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The Right to Health Conference Panelists

Panel I: Defining the problem

Tom McHaleTom McHale '07, has been active in health and human rights program delivery and research since graduating from Beloit. He spent a year living in Kenya as a Rotary Ambassadorial Scholar. In Kenya, he researched health-related human rights violations among commercial sex workers.  He is now studying Global Health and Population at the Harvard School of Public Health.

He is engaged in critical medical ethnography with a focus on Africa and has been a conference panelist on this topic.

Sam HalabiSam Halabi, Fellow, O’Neill Institute for National and Global Health Law, Georgetown University. Research: the nature and potential of global regulation of transnational business enterprise with particular emphasis on the World Health Organization’s Framework Convention on Tobacco Control; the promulgation, implementation and enforcement of the human right to health as elaborated in the International Bill of Rights and accompanying comments. He also taught a course Human Rights Obligations of Non-State Actors: Implications for Global Health.

Halabi's scholarly agenda focuses on corporate law and emerging international or transnational regimes of industry-specific regulation. His current work focuses on the relationship between competing economic theories of the firm and the influence of those theories on corporate law, employment law and products liability law.

Lorraine Lathen, Weissberg global health panelistLorraine Lathen, Health Advocate and President, Jump at the Sun Consultants. Ms. Lathen is a health advocate with the bulk of her career centered on public health and social marketing.  She spent nearly twenty years providing technical direction to family planning, HIV/AIDS education, and child health initiatives in developing countries and the United States. She has lived and worked in West Africa where she provided technical support to USAID-sponsored health communication projects.  She engaged in community-based, participatory research on a number of health related topics such as teen pregnancy, HIV/AIDS, smoking cessation, domestic violence, infant mortality, and health disparities in birth, breast, and cervical cancer outcomes.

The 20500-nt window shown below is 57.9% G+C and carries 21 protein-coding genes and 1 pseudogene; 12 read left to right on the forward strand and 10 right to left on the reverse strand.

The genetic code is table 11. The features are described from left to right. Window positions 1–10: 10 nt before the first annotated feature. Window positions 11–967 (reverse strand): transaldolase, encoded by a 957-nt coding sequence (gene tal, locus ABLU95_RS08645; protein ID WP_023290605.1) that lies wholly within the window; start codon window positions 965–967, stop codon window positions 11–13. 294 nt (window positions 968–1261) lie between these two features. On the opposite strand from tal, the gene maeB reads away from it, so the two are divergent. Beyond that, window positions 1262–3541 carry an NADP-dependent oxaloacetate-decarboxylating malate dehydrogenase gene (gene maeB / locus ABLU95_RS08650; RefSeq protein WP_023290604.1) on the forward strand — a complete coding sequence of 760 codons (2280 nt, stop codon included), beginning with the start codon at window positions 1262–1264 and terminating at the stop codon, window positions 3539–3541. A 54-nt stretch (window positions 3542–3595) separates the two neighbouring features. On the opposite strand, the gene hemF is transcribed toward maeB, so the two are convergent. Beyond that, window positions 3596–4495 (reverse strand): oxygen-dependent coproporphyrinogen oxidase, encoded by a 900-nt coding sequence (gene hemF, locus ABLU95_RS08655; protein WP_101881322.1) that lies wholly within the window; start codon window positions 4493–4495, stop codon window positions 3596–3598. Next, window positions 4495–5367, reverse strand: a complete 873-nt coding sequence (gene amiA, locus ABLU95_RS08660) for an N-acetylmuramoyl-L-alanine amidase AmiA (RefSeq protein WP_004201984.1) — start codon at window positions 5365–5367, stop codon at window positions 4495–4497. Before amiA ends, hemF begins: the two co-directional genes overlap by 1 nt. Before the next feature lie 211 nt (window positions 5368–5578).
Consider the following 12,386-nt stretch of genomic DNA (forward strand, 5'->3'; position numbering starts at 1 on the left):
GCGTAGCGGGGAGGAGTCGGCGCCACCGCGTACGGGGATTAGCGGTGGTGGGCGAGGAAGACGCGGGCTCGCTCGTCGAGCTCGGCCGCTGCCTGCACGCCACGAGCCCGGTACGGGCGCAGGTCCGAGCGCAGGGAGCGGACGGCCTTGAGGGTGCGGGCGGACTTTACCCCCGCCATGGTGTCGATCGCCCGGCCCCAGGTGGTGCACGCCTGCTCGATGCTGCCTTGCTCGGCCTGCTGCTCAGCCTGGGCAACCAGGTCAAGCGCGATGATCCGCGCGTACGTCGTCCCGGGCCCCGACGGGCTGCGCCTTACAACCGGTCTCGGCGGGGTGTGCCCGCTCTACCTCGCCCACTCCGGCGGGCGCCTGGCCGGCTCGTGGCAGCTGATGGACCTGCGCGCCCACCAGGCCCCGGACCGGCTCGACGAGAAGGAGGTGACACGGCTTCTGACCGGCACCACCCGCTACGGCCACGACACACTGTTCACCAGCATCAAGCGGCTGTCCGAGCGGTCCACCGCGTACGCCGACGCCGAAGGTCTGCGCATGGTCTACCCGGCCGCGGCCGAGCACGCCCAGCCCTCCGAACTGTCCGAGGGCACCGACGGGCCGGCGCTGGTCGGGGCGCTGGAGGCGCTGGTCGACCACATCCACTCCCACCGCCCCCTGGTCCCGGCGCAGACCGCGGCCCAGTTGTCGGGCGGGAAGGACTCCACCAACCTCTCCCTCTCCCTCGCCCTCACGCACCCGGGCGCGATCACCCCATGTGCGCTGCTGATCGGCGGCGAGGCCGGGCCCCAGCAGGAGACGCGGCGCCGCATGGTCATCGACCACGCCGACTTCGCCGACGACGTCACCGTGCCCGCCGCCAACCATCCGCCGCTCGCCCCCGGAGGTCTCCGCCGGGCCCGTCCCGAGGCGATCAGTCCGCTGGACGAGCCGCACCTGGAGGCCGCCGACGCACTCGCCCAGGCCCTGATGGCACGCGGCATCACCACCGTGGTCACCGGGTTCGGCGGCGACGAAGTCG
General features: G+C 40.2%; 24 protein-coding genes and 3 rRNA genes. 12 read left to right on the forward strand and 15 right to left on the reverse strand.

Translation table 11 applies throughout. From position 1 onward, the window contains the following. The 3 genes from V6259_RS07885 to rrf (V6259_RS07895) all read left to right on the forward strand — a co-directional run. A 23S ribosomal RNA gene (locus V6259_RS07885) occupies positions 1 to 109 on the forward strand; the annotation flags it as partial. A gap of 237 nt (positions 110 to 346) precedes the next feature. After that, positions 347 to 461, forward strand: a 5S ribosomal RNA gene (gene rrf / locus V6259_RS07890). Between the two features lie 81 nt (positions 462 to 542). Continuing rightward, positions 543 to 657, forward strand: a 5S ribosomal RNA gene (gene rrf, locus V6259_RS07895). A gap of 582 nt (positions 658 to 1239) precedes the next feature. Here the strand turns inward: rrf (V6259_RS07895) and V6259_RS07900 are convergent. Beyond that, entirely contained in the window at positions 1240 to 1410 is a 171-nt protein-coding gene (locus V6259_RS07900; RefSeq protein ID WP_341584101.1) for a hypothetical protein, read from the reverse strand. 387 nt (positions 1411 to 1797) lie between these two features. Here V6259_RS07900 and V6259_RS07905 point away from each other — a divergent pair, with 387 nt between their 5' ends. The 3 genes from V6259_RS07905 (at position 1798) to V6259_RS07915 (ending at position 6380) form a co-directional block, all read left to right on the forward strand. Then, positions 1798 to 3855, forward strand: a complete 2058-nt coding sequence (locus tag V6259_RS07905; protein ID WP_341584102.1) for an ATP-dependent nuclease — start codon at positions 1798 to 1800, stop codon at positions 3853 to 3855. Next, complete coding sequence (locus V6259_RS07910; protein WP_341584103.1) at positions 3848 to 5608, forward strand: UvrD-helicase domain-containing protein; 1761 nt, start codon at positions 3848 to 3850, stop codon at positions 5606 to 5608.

As a member of the United States Non-governmental Delegation to the UN Conference on Women in Beijing, China, Ms. Lathen advocated for the inclusion of women in clinical trials involving HIV/AIDS drug testing. She served as the Co-Chair of the UW School of Medicine and Public Health’s Healthy Birth Outcomes Initiative Steering and was recently selected to lead the Wisconsin Partnership Project’s effort to improve infant mortality rates in the cities of Milwaukee, Racine, Kenosha and Beloit.  Additionally, as the Co-Investigator on the HRSA-funded ABCs for Healthy Families Project, she supports the Department of Health Services’ efforts to eliminate racial and ethnic disparities in birth outcomes.

Programs that she has managed have been transformational at the individual, community and/or country levels.  She works to support initiatives that are focused on building a world of hope, tolerance, and social justice, where everyone lives in dignity and security. 

Panel II: Effecting Change:  Examples from Philanthropy, Government, and Education.